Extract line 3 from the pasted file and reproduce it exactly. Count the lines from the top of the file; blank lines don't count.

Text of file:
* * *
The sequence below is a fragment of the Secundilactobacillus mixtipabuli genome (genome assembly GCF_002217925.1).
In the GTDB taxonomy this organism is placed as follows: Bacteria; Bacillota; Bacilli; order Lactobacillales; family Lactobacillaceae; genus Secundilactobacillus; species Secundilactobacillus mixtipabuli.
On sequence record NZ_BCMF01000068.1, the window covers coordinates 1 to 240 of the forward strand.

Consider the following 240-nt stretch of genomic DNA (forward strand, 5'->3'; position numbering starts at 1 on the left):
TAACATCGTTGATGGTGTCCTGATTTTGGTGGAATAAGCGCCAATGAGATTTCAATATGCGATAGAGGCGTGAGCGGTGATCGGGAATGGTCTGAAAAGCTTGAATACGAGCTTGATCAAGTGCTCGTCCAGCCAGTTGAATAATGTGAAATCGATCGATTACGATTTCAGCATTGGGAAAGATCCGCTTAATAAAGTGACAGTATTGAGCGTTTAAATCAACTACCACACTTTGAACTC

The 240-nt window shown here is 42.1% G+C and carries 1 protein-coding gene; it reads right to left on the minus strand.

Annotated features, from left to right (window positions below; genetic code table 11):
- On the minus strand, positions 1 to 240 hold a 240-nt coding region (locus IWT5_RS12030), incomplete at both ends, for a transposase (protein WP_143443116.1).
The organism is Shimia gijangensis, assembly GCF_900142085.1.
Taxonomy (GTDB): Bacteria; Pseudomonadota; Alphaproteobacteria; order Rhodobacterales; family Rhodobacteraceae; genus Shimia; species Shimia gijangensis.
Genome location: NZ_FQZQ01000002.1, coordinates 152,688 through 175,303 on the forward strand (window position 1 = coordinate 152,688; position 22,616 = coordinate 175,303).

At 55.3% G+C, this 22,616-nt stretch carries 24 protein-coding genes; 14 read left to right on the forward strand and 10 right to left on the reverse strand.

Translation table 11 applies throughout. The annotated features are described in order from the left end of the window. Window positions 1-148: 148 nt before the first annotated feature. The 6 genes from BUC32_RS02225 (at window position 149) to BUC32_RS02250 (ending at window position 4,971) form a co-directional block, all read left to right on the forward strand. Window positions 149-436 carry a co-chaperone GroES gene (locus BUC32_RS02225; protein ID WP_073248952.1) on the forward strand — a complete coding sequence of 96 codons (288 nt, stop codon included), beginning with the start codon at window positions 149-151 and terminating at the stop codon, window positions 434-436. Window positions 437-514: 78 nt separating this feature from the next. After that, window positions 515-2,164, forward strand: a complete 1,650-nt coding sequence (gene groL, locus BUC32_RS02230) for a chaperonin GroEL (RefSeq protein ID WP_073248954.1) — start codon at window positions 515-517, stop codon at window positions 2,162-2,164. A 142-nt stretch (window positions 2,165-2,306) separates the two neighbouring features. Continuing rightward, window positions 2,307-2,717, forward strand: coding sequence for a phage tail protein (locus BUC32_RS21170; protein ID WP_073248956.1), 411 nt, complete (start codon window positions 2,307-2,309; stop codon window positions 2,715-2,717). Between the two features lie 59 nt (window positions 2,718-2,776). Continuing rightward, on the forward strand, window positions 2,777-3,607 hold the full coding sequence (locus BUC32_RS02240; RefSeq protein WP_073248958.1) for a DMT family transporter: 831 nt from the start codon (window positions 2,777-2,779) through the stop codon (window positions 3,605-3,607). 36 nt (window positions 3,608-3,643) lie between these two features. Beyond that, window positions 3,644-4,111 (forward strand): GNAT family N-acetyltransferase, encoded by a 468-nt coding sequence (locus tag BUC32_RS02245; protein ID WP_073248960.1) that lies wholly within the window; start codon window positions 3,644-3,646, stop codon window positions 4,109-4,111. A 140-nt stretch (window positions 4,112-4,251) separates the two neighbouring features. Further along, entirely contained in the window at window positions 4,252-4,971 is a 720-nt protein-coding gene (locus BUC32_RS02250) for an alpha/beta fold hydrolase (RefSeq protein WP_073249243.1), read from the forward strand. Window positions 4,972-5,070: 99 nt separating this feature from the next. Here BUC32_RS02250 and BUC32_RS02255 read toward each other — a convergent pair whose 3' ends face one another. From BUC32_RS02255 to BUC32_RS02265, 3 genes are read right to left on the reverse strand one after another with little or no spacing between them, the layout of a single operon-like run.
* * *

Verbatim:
On sequence record NZ_BCMF01000068.1, the window covers coordinates 1 to 240 of the forward strand.